How would I go about tracking this issue down?

One of my websites has been up for years without issue. We're using Godaddy's nameservers for our domain.

Lately in the past two weeks, I've noticed that once from home on my Cox cable connection, I could not connect to the site... it said the domain could not be resolved. I checked downforeveryoneorjustme.com, and it said it was fine. The "outage" lasted maybe five minutes (through a reboot too, and I'm on a mac FWIW) and then it started working again.

Then it happened again this week, but from our office on a different Cox connection. Then it happened again from the office, but for a different domain. I called Cox during one outage, and the tech there could resolve the domain without a problem.

When these outages are occurring, I can issue "host mydomain.com" and get "domain not found", but using "host mydomain.com" will resolve normally.

Where do I start? We're getting reports now that our customers are experiencing it too.

  • It sounds like a Cox problem, but this site may help you see how your domain resolves around the world: whatsmydns.net Commented Oct 6, 2011 at 16:02
  • Could be the effects of Godaddy's controversial DNS blackout policy that they're using to push their premium DNS service. If the problem persists, I would suggest switching webhosts to use a different DNS service. Commented Dec 18, 2011 at 3:23

2 Answers 2


Another thing to check is to make sure that all the DNS nameservers are reporting the same information. This is especially useful if you have setup any sort of CName or A Name records for the URL you are using. A useful tool to verify this is the DNS Traversal tool by DNSstuff. It shows what each nameserver reports and if there are any discrepancies between them.


According to your debugging information, this issue seems to be related to your network configuration and has nothing to do with GoDaddy or your website DNS.

You confirmed it yourself. The fact that the following test was successful

$ host mydomain.com

means this is a problem on your side. The shell command above tries to resolve the host mydomain.com using the specified resolver, instead your local one. In this case, is Google Public DNS resolver.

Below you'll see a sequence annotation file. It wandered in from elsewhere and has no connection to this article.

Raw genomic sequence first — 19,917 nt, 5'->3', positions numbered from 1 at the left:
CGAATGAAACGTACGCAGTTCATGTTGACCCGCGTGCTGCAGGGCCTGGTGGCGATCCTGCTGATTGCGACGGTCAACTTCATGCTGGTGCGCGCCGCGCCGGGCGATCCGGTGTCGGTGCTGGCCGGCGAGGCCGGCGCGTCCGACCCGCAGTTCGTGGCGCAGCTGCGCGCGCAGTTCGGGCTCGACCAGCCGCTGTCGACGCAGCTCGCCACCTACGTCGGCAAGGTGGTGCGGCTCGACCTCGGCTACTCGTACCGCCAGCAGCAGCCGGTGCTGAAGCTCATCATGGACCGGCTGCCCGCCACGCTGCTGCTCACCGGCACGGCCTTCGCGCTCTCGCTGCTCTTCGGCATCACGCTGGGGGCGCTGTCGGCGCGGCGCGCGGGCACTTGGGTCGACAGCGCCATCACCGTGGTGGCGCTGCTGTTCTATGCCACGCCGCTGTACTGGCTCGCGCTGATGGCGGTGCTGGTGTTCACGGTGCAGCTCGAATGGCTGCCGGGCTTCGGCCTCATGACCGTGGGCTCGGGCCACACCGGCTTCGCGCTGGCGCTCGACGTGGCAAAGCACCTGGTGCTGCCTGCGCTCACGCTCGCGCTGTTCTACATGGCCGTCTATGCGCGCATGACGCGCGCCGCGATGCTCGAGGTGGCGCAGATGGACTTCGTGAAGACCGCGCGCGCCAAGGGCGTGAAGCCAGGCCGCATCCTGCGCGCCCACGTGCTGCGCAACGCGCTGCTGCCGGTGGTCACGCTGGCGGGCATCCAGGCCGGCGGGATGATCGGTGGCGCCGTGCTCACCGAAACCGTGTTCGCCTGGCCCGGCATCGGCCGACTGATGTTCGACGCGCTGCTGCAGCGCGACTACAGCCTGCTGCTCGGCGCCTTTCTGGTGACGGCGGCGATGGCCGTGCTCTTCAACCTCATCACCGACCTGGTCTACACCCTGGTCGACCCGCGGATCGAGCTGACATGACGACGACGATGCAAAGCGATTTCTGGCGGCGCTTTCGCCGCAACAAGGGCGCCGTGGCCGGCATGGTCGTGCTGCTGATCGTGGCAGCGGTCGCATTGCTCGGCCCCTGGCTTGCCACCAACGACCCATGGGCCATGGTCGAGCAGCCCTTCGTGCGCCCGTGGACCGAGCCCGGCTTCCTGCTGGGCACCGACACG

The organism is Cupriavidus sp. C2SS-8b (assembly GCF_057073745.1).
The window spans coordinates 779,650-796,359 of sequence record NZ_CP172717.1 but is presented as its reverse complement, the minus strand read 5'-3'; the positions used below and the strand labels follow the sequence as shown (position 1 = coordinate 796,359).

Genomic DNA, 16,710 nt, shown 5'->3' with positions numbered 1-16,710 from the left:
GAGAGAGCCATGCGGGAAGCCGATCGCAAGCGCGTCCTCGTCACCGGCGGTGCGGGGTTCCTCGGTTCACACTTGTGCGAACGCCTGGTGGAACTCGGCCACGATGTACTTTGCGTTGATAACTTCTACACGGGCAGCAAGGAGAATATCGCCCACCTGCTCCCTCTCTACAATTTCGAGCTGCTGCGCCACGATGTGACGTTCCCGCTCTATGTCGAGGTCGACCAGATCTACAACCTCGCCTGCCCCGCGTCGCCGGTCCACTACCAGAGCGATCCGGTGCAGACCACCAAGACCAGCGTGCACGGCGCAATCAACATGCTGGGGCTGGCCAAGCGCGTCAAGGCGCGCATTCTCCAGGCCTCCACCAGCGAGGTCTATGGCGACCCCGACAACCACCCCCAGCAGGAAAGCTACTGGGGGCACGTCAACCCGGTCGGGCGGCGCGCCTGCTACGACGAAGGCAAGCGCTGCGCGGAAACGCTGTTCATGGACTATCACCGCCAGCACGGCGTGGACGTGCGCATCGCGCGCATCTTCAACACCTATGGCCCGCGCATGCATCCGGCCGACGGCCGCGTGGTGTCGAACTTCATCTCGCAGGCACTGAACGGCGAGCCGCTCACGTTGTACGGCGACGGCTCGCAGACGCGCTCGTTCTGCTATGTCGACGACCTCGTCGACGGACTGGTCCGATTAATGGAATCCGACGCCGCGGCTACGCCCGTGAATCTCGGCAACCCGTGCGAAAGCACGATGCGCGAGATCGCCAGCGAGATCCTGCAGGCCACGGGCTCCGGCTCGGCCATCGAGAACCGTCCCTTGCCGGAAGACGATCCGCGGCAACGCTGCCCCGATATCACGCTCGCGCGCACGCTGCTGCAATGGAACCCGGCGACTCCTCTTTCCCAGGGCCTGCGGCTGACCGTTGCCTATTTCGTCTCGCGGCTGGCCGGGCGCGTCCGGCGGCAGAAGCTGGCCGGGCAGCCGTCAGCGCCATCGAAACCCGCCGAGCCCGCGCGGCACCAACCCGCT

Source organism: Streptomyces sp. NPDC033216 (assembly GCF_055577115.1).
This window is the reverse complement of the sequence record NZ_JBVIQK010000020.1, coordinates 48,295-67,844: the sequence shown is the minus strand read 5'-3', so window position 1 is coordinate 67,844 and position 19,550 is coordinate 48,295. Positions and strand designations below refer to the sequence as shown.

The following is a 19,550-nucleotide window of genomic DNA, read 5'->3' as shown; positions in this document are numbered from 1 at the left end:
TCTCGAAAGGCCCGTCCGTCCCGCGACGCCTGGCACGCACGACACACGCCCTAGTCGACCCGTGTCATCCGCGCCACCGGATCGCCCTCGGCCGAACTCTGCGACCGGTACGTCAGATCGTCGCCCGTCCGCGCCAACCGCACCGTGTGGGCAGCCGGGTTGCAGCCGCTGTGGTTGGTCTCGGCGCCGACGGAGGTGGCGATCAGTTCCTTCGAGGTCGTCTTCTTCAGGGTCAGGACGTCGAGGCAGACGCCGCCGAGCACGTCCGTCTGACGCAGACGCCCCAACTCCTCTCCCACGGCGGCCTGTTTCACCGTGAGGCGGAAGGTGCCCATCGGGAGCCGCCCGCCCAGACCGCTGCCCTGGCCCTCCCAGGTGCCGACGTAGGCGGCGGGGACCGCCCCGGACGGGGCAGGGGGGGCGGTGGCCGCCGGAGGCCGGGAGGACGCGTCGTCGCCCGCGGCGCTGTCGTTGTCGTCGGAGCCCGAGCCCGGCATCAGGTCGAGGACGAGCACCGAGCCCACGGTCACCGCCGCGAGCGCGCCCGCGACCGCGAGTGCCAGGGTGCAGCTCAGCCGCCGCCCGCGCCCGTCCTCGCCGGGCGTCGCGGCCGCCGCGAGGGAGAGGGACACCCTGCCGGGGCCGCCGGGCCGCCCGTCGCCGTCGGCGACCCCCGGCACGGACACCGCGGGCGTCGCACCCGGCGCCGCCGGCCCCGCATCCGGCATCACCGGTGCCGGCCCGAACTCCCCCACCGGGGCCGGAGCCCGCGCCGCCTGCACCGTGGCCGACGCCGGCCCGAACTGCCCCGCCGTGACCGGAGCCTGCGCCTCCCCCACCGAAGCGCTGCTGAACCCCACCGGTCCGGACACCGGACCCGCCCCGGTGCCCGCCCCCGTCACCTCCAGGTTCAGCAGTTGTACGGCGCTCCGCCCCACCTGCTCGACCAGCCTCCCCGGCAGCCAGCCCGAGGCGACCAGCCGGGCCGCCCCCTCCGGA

For the same reason, downforeveryoneorjustme.com reported that the site was working fine.

I guess your current internet provider is having some network issue and it's likely that your customers experiencing the same issue are using the same internet provider.

I encourage you to ask your customers which internet provider they used when they noticed the issue and check whether it's equal to yours.

To solve the issue on your side, you can use a different resolver like you did for the test. You can use Google Public DNS, OpenDNS or any other DNS resolver.

Unfortunately, if this is confirmed to be the issue, there's nothing you can do on you customer's side except suggesting them to do the same.

  • That's not necessarily true. Google "godaddy selective dns blackouts" and you'll find info on some disturbing practices Godaddy has put into effect. They're allowed to get away with this because they're so much larger than any other domain registrar and web host out there, but it does set a dangerous precident similar to the practice of ISPs overselling their networks and using bandwidth throttling to compensate rather than simply ramping up their capacity. Commented Dec 18, 2011 at 3:31

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